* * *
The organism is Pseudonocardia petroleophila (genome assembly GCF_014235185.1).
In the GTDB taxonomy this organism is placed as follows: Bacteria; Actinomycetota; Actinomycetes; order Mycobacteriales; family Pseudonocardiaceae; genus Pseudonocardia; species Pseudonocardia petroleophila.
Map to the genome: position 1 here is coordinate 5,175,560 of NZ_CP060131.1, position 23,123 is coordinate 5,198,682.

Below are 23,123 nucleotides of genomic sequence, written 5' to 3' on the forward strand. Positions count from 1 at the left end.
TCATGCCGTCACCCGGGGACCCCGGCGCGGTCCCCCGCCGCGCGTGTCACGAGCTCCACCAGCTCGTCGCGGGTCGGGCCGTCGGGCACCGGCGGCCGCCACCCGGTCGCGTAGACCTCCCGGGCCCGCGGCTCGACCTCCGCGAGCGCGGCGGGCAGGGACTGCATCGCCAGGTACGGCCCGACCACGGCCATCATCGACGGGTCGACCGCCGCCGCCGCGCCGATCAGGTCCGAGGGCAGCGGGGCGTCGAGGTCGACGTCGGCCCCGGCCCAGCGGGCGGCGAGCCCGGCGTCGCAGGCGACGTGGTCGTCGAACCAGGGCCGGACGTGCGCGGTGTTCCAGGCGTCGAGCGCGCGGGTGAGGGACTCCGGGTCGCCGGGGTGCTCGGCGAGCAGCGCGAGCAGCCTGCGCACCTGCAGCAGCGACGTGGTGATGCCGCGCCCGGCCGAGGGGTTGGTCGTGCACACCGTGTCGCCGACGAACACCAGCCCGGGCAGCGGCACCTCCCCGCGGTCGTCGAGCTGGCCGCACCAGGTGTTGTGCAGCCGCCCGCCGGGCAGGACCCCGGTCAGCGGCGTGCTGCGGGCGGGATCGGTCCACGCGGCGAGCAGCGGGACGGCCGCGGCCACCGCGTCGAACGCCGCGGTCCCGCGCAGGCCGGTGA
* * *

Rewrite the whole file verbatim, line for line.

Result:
The organism is Pseudonocardia petroleophila (genome assembly GCF_014235185.1).
In the GTDB taxonomy this organism is placed as follows: Bacteria; Actinomycetota; Actinomycetes; order Mycobacteriales; family Pseudonocardiaceae; genus Pseudonocardia; species Pseudonocardia petroleophila.
Map to the genome: position 1 here is coordinate 5,175,560 of NZ_CP060131.1, position 23,123 is coordinate 5,198,682.

Below are 23,123 nucleotides of genomic sequence, written 5' to 3' on the forward strand. Positions count from 1 at the left end.
TCATGCCGTCACCCGGGGACCCCGGCGCGGTCCCCCGCCGCGCGTGTCACGAGCTCCACCAGCTCGTCGCGGGTCGGGCCGTCGGGCACCGGCGGCCGCCACCCGGTCGCGTAGACCTCCCGGGCCCGCGGCTCGACCTCCGCGAGCGCGGCGGGCAGGGACTGCATCGCCAGGTACGGCCCGACCACGGCCATCATCGACGGGTCGACCGCCGCCGCCGCGCCGATCAGGTCCGAGGGCAGCGGGGCGTCGAGGTCGACGTCGGCCCCGGCCCAGCGGGCGGCGAGCCCGGCGTCGCAGGCGACGTGGTCGTCGAACCAGGGCCGGACGTGCGCGGTGTTCCAGGCGTCGAGCGCGCGGGTGAGGGACTCCGGGTCGCCGGGGTGCTCGGCGAGCAGCGCGAGCAGCCTGCGCACCTGCAGCAGCGACGTGGTGATGCCGCGCCCGGCCGAGGGGTTGGTCGTGCACACCGTGTCGCCGACGAACACCAGCCCGGGCAGCGGCACCTCCCCGCGGTCGTCGAGCTGGCCGCACCAGGTGTTGTGCAGCCGCCCGCCGGGCAGGACCCCGGTCAGCGGCGTGCTGCGGGCGGGATCGGTCCACGCGGCGAGCAGCGGGACGGCCGCGGCCACCGCGTCGAACGCCGCGGTCCCGCGCAGGCCGGTGA